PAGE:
LU decomposition of rectangular matrix A factors matrix as product A=P·L·U of permutation matrix P (essential for the numerical stability of the algorithm), lower triangular matrix L and upper triangular matrix U. Although defined for matrices of any (rectangular) shape, it is most often applied to square NxN matrices in order to solve linear system A·x=b. Traditionally either L or U is normalized to have unit diagonal; ALGLIB convention is to normalize L.
ALGLIB package has routines for LU decomposition of real and complex matrices. All versions of ALGLIB (C++, C# or other versions) provide same set of decomposition functions with similar interface.
1 LU decomposition functions
Storage format
ALGLIB functions
2 Benchmarks
Comparison with other free C# libraries
Comparing C#, C++ and SIMD implementations
3 Implementation details
Block-matrix factorization
4 Downloads section
One nice property of LU decomposition is that it can be stored completely in-place (well, almost completely - we still need O(N) storage for pivots). Indeed, matrix L is zero anywhere above main diagonal (and has unit diagonal, accourding to our normalization scheme), so only subdiagonal elements have to be stored. Similarly, U is zero anywhere below main diagonal, so only diagonal itself and superdiagonal elements have to be stored.
In one of subsequent sections we will show you that it is also possible to perform decomposition almost in-place, with just O(N) temporary space being allocated.
LU decomposition is calculated by rmatrixlu (real version) and cmatrixlu (complex version) functions. Permutation matrix P is stored in separate array, L and U replace input matrix A.
In this section we compare performance of the following free C# libraries:
Although both ALGLIB for C# and Math.NET have high-performance native linear algebra kernels, for the purposes of this benchmark we evaluate performance of pure C# implementations. First, it is interesting to know how much performance NET can bring us. Second, in some cases you have to use 100% managed implementation. So, performance of NET implementation is important factor.
Our first comparison involves single-threaded LU decomposition of 1024x1024 general real matrix. This test was performed on 2.3GHz x64 Intel CPU, running Windows operating system. ALGLIB was compiled with Microsoft C# compiler, for other products we used precompiled NET 4.5 assemblies.
You may see that ALGLIB is the winner. Its closest competitor Accord.NET is ~20% slower, whilst Math.NET is ~3x slower than ALGLIB.
ALGLIB provides several different implementations of linear algebra functionality, all with 100% identical APIs:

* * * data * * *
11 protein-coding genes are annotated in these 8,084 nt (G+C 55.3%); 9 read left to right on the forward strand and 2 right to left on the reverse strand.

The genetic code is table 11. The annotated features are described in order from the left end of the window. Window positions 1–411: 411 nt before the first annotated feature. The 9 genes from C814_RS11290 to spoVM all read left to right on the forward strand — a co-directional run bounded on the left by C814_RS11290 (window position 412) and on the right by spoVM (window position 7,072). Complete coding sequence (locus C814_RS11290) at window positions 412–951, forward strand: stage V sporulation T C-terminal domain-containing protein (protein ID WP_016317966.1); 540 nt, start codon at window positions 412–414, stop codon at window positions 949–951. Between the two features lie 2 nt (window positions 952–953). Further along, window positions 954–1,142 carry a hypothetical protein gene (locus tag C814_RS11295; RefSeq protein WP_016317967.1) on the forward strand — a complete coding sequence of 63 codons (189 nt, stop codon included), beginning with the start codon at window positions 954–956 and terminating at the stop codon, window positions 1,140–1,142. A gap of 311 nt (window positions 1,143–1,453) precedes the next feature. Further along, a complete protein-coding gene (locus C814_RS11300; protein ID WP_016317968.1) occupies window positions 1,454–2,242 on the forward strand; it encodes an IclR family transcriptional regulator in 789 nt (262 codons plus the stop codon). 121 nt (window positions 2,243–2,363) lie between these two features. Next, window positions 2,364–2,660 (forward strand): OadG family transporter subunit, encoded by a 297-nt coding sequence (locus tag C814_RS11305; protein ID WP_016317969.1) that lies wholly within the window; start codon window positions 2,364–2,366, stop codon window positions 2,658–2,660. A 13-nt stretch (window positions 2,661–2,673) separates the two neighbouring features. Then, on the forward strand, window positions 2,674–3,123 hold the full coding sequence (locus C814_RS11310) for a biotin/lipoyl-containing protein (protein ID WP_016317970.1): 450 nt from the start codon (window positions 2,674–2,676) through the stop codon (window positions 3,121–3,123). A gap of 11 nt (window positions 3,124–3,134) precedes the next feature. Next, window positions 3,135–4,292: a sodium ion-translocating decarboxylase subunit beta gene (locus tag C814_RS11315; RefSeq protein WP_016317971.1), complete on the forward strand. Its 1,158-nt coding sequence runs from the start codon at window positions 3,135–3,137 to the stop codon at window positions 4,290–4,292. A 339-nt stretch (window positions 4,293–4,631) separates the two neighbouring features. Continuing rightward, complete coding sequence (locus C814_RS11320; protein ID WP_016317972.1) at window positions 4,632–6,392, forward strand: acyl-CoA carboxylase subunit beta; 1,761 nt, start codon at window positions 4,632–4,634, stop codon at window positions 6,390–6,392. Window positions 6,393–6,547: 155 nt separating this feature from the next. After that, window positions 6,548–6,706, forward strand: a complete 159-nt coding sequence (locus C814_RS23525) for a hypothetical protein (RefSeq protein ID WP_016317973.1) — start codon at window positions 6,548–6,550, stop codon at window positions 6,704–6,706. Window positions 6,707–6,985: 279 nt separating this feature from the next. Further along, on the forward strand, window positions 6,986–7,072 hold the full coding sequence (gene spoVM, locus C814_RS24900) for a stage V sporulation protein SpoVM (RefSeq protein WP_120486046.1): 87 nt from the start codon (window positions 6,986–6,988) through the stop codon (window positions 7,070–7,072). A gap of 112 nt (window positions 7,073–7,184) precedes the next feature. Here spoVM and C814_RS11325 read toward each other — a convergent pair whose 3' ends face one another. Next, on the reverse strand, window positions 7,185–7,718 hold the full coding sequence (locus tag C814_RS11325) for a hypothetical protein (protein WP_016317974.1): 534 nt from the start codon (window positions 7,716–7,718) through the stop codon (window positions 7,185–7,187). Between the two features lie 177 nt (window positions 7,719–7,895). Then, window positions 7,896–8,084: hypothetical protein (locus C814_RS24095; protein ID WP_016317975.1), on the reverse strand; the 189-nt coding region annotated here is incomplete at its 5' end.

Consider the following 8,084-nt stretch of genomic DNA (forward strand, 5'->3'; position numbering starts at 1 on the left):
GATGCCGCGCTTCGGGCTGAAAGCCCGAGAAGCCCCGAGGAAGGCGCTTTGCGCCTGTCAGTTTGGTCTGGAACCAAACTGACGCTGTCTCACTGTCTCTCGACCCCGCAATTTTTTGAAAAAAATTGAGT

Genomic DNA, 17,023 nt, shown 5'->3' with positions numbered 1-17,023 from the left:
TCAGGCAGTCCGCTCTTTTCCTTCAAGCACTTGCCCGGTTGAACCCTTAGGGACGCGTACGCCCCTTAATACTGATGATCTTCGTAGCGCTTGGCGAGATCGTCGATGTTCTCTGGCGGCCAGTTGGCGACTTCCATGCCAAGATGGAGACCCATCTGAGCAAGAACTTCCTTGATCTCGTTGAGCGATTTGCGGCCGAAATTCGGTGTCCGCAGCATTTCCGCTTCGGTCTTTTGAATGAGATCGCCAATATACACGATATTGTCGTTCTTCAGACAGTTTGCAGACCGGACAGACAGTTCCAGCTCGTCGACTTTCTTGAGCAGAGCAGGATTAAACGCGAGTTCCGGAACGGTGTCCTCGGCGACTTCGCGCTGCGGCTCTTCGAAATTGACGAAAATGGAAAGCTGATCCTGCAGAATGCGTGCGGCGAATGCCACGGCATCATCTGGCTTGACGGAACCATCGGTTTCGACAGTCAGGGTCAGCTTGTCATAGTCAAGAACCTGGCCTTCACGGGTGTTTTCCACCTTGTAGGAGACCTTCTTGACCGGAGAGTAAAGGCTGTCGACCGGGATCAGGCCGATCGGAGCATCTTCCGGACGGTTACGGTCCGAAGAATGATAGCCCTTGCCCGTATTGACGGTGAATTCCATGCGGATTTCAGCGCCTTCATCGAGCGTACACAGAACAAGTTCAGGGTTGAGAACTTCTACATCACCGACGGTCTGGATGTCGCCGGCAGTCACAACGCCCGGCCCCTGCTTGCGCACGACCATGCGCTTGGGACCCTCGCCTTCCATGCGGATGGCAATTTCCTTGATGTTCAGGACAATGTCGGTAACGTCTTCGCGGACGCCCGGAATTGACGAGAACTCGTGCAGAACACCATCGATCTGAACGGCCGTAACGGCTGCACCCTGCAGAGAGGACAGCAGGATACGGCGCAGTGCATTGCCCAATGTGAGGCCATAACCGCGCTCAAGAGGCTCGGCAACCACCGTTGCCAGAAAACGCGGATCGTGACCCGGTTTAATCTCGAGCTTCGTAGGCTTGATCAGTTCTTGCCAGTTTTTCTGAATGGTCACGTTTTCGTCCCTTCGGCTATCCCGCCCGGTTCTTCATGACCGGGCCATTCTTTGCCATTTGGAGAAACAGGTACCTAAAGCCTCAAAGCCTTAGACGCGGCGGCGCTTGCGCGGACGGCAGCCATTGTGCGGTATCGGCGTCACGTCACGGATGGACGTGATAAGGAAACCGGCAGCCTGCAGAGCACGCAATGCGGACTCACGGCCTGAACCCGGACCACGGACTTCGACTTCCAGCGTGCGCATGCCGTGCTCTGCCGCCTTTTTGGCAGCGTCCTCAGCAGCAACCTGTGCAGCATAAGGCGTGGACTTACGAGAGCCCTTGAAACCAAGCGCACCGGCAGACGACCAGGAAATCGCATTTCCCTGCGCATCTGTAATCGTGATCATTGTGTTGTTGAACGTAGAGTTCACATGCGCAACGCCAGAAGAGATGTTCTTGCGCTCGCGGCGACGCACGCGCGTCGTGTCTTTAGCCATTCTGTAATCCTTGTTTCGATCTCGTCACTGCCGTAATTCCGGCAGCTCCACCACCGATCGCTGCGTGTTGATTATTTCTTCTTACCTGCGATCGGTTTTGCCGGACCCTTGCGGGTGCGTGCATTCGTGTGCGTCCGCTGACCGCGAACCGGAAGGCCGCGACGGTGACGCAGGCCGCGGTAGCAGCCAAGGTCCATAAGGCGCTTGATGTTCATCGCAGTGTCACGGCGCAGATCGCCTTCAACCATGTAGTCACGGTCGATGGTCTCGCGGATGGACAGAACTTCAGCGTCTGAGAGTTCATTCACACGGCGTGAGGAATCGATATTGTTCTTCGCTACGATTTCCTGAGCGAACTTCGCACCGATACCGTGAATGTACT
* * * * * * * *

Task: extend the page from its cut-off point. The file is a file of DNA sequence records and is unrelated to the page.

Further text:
Obviously, we expect HPC implementation to have highest performance :) But what about specific numbers on speed-ups obtained by moving from managed to native, from generic C to SIMD code? Our first comparison involves single-threaded LU decomposition of 2048x2048 real matrix. This test was performed on 2.3GHz x64 Intel CPU, running Windows operating system.
You may see that on x64 platform performance of pure C# code is ~2x times lower than that of generic C/C++ code. We optimized C# implementation of LU decomposition as much as possible, but still it is slower than generic C/C++ code without even beginner-level SIMD optimization. And, in turn, generic C/C++ code is many times slower than SIMD-capable code utilizing Intel MKL.
Naive implementation of LU decomposition scales badly with problem size - as soon as matrix size is above 64x64, it does not fit into typical L1 CPU cache, and algorithm spends most of its running time waiting for data to arrive from L2/L3 caches or RAM.
The better solution is to use block-matrix approach, which splits large matrix into smaller blocks and performs factorization step-by-step. For the sake of simplicity we consider case when no pivoting (row permutation) is performed. Algorithm below is only slightly modified when pivoting is present.
The first step is to split leading NxK submatrix from NxN input. K is typically chosen to be small, with K=32 being used quite often:
Next step involves LU factorization of much smaller NxK submatrix, with the rest of the input being unmodified for a while:
Our next step is to update the rest of the matrix with results from initial LU. Upper block A_{21 } is multiplied by inv(L_{11 }), and trailing (N-K)x(N-K) matrix A_{22 } receives a bit more complex update:
As result, we have leading K columns of L factor in L_{1 }, leading K rows of U factor in U_{1 } and U_{21 } matrices, and the rest of to-be-processed A is stored in trailing N-K rows/columns. Now the only thing left is to apply same algorithm to trailing rows/columns of A, until we end up with full matrix being factorized.
One important property of such apporach is that it allows us to perform updates with highly optimized GEMM (matrix-matrix multiplication) kernels as backend. It also has potential for parallelism, because updates with large N and K can be efficiently divided between different cores.
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